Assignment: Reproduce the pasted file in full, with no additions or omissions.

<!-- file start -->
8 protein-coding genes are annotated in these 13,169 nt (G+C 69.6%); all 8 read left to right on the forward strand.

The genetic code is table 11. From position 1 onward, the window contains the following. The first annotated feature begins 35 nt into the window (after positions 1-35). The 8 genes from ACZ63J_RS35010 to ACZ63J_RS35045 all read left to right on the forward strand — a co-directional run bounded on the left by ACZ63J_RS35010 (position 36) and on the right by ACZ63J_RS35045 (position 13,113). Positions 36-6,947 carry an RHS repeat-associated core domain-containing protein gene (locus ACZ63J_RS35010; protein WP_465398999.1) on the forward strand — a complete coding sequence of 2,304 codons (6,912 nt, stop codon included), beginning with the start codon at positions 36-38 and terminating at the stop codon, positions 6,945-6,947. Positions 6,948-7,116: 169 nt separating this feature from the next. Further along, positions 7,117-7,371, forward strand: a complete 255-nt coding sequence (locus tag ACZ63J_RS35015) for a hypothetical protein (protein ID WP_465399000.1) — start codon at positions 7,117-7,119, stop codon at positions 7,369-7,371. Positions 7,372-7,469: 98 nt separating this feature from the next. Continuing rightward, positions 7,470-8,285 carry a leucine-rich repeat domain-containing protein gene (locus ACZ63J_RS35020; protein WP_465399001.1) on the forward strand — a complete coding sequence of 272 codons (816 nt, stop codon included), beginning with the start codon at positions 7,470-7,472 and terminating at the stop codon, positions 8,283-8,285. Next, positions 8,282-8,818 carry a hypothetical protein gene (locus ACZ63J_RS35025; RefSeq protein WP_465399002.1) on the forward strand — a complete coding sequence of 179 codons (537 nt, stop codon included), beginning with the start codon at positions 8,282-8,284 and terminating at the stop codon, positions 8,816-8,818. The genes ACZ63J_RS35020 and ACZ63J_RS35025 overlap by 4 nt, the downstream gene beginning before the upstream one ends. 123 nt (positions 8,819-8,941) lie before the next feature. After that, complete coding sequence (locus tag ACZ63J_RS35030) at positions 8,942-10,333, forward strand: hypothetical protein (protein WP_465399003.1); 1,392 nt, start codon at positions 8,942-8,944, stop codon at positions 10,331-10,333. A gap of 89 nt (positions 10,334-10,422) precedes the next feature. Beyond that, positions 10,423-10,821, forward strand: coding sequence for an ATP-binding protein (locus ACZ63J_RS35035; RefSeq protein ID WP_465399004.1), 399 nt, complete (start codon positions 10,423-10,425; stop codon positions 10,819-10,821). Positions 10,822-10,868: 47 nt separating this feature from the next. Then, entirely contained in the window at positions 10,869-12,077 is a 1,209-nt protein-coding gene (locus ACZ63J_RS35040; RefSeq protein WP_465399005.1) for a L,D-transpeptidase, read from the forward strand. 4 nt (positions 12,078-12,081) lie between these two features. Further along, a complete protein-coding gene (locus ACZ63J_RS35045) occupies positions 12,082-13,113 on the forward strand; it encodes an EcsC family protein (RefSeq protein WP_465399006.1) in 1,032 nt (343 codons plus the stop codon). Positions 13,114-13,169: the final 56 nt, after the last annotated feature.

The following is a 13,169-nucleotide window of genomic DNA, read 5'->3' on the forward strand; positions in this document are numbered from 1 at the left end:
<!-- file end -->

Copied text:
8 protein-coding genes are annotated in these 13,169 nt (G+C 69.6%); all 8 read left to right on the forward strand.

The genetic code is table 11. From position 1 onward, the window contains the following. The first annotated feature begins 35 nt into the window (after positions 1-35). The 8 genes from ACZ63J_RS35010 to ACZ63J_RS35045 all read left to right on the forward strand — a co-directional run bounded on the left by ACZ63J_RS35010 (position 36) and on the right by ACZ63J_RS35045 (position 13,113). Positions 36-6,947 carry an RHS repeat-associated core domain-containing protein gene (locus ACZ63J_RS35010; protein WP_465398999.1) on the forward strand — a complete coding sequence of 2,304 codons (6,912 nt, stop codon included), beginning with the start codon at positions 36-38 and terminating at the stop codon, positions 6,945-6,947. Positions 6,948-7,116: 169 nt separating this feature from the next. Further along, positions 7,117-7,371, forward strand: a complete 255-nt coding sequence (locus tag ACZ63J_RS35015) for a hypothetical protein (protein ID WP_465399000.1) — start codon at positions 7,117-7,119, stop codon at positions 7,369-7,371. Positions 7,372-7,469: 98 nt separating this feature from the next. Continuing rightward, positions 7,470-8,285 carry a leucine-rich repeat domain-containing protein gene (locus ACZ63J_RS35020; protein WP_465399001.1) on the forward strand — a complete coding sequence of 272 codons (816 nt, stop codon included), beginning with the start codon at positions 7,470-7,472 and terminating at the stop codon, positions 8,283-8,285. Next, positions 8,282-8,818 carry a hypothetical protein gene (locus ACZ63J_RS35025; RefSeq protein WP_465399002.1) on the forward strand — a complete coding sequence of 179 codons (537 nt, stop codon included), beginning with the start codon at positions 8,282-8,284 and terminating at the stop codon, positions 8,816-8,818. The genes ACZ63J_RS35020 and ACZ63J_RS35025 overlap by 4 nt, the downstream gene beginning before the upstream one ends. 123 nt (positions 8,819-8,941) lie before the next feature. After that, complete coding sequence (locus tag ACZ63J_RS35030) at positions 8,942-10,333, forward strand: hypothetical protein (protein WP_465399003.1); 1,392 nt, start codon at positions 8,942-8,944, stop codon at positions 10,331-10,333. A gap of 89 nt (positions 10,334-10,422) precedes the next feature. Beyond that, positions 10,423-10,821, forward strand: coding sequence for an ATP-binding protein (locus ACZ63J_RS35035; RefSeq protein ID WP_465399004.1), 399 nt, complete (start codon positions 10,423-10,425; stop codon positions 10,819-10,821). Positions 10,822-10,868: 47 nt separating this feature from the next. Then, entirely contained in the window at positions 10,869-12,077 is a 1,209-nt protein-coding gene (locus ACZ63J_RS35040; RefSeq protein WP_465399005.1) for a L,D-transpeptidase, read from the forward strand. 4 nt (positions 12,078-12,081) lie between these two features. Further along, a complete protein-coding gene (locus ACZ63J_RS35045) occupies positions 12,082-13,113 on the forward strand; it encodes an EcsC family protein (RefSeq protein WP_465399006.1) in 1,032 nt (343 codons plus the stop codon). Positions 13,114-13,169: the final 56 nt, after the last annotated feature.

The following is a 13,169-nucleotide window of genomic DNA, read 5'->3' on the forward strand; positions in this document are numbered from 1 at the left end: